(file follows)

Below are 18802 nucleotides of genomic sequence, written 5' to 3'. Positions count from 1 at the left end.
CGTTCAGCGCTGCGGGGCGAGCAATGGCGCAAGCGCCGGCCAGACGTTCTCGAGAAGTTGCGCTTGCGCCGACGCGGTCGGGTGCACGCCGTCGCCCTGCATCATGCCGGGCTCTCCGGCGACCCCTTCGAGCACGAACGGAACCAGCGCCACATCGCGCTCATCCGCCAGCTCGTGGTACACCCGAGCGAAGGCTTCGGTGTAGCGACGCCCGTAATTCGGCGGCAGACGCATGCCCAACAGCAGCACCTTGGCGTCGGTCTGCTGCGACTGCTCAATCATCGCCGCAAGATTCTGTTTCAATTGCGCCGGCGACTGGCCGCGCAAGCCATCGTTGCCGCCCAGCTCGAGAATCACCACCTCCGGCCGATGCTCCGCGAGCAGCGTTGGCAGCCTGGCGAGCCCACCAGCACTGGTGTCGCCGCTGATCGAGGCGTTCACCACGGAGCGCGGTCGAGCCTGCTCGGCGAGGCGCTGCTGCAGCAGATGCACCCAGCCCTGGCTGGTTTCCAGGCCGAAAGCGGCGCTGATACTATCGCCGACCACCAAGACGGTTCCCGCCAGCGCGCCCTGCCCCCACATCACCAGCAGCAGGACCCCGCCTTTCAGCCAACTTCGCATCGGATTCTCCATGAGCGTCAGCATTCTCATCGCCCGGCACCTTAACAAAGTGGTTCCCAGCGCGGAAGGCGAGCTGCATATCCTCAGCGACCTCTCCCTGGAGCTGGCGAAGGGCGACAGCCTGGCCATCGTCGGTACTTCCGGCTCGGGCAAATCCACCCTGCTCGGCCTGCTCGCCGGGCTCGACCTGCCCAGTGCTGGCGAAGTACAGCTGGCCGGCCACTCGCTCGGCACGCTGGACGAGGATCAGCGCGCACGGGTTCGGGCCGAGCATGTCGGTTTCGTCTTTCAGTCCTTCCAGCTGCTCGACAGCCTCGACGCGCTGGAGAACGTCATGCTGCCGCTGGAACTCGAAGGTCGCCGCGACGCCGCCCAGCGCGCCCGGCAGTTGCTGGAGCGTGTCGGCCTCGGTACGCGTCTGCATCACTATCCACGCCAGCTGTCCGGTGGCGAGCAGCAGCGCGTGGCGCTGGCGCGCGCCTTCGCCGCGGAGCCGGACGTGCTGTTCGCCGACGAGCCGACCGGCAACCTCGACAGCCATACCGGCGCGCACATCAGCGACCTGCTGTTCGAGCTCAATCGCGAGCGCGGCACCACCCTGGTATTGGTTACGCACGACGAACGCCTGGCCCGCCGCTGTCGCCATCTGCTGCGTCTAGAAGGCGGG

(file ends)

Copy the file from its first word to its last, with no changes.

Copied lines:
Below are 18802 nucleotides of genomic sequence, written 5' to 3'. Positions count from 1 at the left end.
CGTTCAGCGCTGCGGGGCGAGCAATGGCGCAAGCGCCGGCCAGACGTTCTCGAGAAGTTGCGCTTGCGCCGACGCGGTCGGGTGCACGCCGTCGCCCTGCATCATGCCGGGCTCTCCGGCGACCCCTTCGAGCACGAACGGAACCAGCGCCACATCGCGCTCATCCGCCAGCTCGTGGTACACCCGAGCGAAGGCTTCGGTGTAGCGACGCCCGTAATTCGGCGGCAGACGCATGCCCAACAGCAGCACCTTGGCGTCGGTCTGCTGCGACTGCTCAATCATCGCCGCAAGATTCTGTTTCAATTGCGCCGGCGACTGGCCGCGCAAGCCATCGTTGCCGCCCAGCTCGAGAATCACCACCTCCGGCCGATGCTCCGCGAGCAGCGTTGGCAGCCTGGCGAGCCCACCAGCACTGGTGTCGCCGCTGATCGAGGCGTTCACCACGGAGCGCGGTCGAGCCTGCTCGGCGAGGCGCTGCTGCAGCAGATGCACCCAGCCCTGGCTGGTTTCCAGGCCGAAAGCGGCGCTGATACTATCGCCGACCACCAAGACGGTTCCCGCCAGCGCGCCCTGCCCCCACATCACCAGCAGCAGGACCCCGCCTTTCAGCCAACTTCGCATCGGATTCTCCATGAGCGTCAGCATTCTCATCGCCCGGCACCTTAACAAAGTGGTTCCCAGCGCGGAAGGCGAGCTGCATATCCTCAGCGACCTCTCCCTGGAGCTGGCGAAGGGCGACAGCCTGGCCATCGTCGGTACTTCCGGCTCGGGCAAATCCACCCTGCTCGGCCTGCTCGCCGGGCTCGACCTGCCCAGTGCTGGCGAAGTACAGCTGGCCGGCCACTCGCTCGGCACGCTGGACGAGGATCAGCGCGCACGGGTTCGGGCCGAGCATGTCGGTTTCGTCTTTCAGTCCTTCCAGCTGCTCGACAGCCTCGACGCGCTGGAGAACGTCATGCTGCCGCTGGAACTCGAAGGTCGCCGCGACGCCGCCCAGCGCGCCCGGCAGTTGCTGGAGCGTGTCGGCCTCGGTACGCGTCTGCATCACTATCCACGCCAGCTGTCCGGTGGCGAGCAGCAGCGCGTGGCGCTGGCGCGCGCCTTCGCCGCGGAGCCGGACGTGCTGTTCGCCGACGAGCCGACCGGCAACCTCGACAGCCATACCGGCGCGCACATCAGCGACCTGCTGTTCGAGCTCAATCGCGAGCGCGGCACCACCCTGGTATTGGTTACGCACGACGAACGCCTGGCCCGCCGCTGTCGCCATCTGCTGCGTCTAGAAGGCGGG